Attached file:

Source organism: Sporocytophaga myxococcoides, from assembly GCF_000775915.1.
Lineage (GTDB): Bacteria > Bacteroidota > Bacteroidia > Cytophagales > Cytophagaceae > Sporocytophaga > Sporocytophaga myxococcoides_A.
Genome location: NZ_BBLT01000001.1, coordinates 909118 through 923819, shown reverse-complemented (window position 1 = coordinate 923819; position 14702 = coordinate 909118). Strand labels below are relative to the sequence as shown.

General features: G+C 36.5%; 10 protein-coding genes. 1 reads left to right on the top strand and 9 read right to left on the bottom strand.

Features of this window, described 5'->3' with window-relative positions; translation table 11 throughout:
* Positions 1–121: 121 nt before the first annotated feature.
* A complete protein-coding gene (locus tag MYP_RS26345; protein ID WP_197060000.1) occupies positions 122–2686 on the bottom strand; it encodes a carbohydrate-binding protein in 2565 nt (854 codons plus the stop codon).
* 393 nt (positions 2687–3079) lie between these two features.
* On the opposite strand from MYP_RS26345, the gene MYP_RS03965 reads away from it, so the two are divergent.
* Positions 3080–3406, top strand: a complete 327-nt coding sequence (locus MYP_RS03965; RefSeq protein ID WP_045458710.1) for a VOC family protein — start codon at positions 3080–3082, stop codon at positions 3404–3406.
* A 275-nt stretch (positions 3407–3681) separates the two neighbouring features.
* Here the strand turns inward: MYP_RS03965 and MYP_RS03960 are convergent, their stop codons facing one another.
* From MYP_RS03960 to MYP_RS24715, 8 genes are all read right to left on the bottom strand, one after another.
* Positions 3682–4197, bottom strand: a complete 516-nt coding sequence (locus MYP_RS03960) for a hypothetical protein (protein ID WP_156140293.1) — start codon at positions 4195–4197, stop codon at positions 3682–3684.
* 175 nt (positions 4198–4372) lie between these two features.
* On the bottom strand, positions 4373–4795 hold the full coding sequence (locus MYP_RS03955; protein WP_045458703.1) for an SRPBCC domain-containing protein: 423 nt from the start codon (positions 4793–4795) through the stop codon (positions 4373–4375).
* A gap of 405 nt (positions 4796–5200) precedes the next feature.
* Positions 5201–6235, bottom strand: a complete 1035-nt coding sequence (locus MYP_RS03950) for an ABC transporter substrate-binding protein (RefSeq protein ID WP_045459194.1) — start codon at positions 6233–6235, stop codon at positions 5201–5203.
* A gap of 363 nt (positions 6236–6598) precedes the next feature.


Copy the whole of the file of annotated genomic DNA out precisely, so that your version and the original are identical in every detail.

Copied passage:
Source organism: Sporocytophaga myxococcoides, from assembly GCF_000775915.1.
Lineage (GTDB): Bacteria > Bacteroidota > Bacteroidia > Cytophagales > Cytophagaceae > Sporocytophaga > Sporocytophaga myxococcoides_A.
Genome location: NZ_BBLT01000001.1, coordinates 909118 through 923819, shown reverse-complemented (window position 1 = coordinate 923819; position 14702 = coordinate 909118). Strand labels below are relative to the sequence as shown.

General features: G+C 36.5%; 10 protein-coding genes. 1 reads left to right on the top strand and 9 read right to left on the bottom strand.

Features of this window, described 5'->3' with window-relative positions; translation table 11 throughout:
* Positions 1–121: 121 nt before the first annotated feature.
* A complete protein-coding gene (locus tag MYP_RS26345; protein ID WP_197060000.1) occupies positions 122–2686 on the bottom strand; it encodes a carbohydrate-binding protein in 2565 nt (854 codons plus the stop codon).
* 393 nt (positions 2687–3079) lie between these two features.
* On the opposite strand from MYP_RS26345, the gene MYP_RS03965 reads away from it, so the two are divergent.
* Positions 3080–3406, top strand: a complete 327-nt coding sequence (locus MYP_RS03965; RefSeq protein ID WP_045458710.1) for a VOC family protein — start codon at positions 3080–3082, stop codon at positions 3404–3406.
* A 275-nt stretch (positions 3407–3681) separates the two neighbouring features.
* Here the strand turns inward: MYP_RS03965 and MYP_RS03960 are convergent, their stop codons facing one another.
* From MYP_RS03960 to MYP_RS24715, 8 genes are all read right to left on the bottom strand, one after another.
* Positions 3682–4197, bottom strand: a complete 516-nt coding sequence (locus MYP_RS03960) for a hypothetical protein (protein ID WP_156140293.1) — start codon at positions 4195–4197, stop codon at positions 3682–3684.
* 175 nt (positions 4198–4372) lie between these two features.
* On the bottom strand, positions 4373–4795 hold the full coding sequence (locus MYP_RS03955; protein WP_045458703.1) for an SRPBCC domain-containing protein: 423 nt from the start codon (positions 4793–4795) through the stop codon (positions 4373–4375).
* A gap of 405 nt (positions 4796–5200) precedes the next feature.
* Positions 5201–6235, bottom strand: a complete 1035-nt coding sequence (locus MYP_RS03950) for an ABC transporter substrate-binding protein (RefSeq protein ID WP_045459194.1) — start codon at positions 6233–6235, stop codon at positions 5201–5203.
* A gap of 363 nt (positions 6236–6598) precedes the next feature.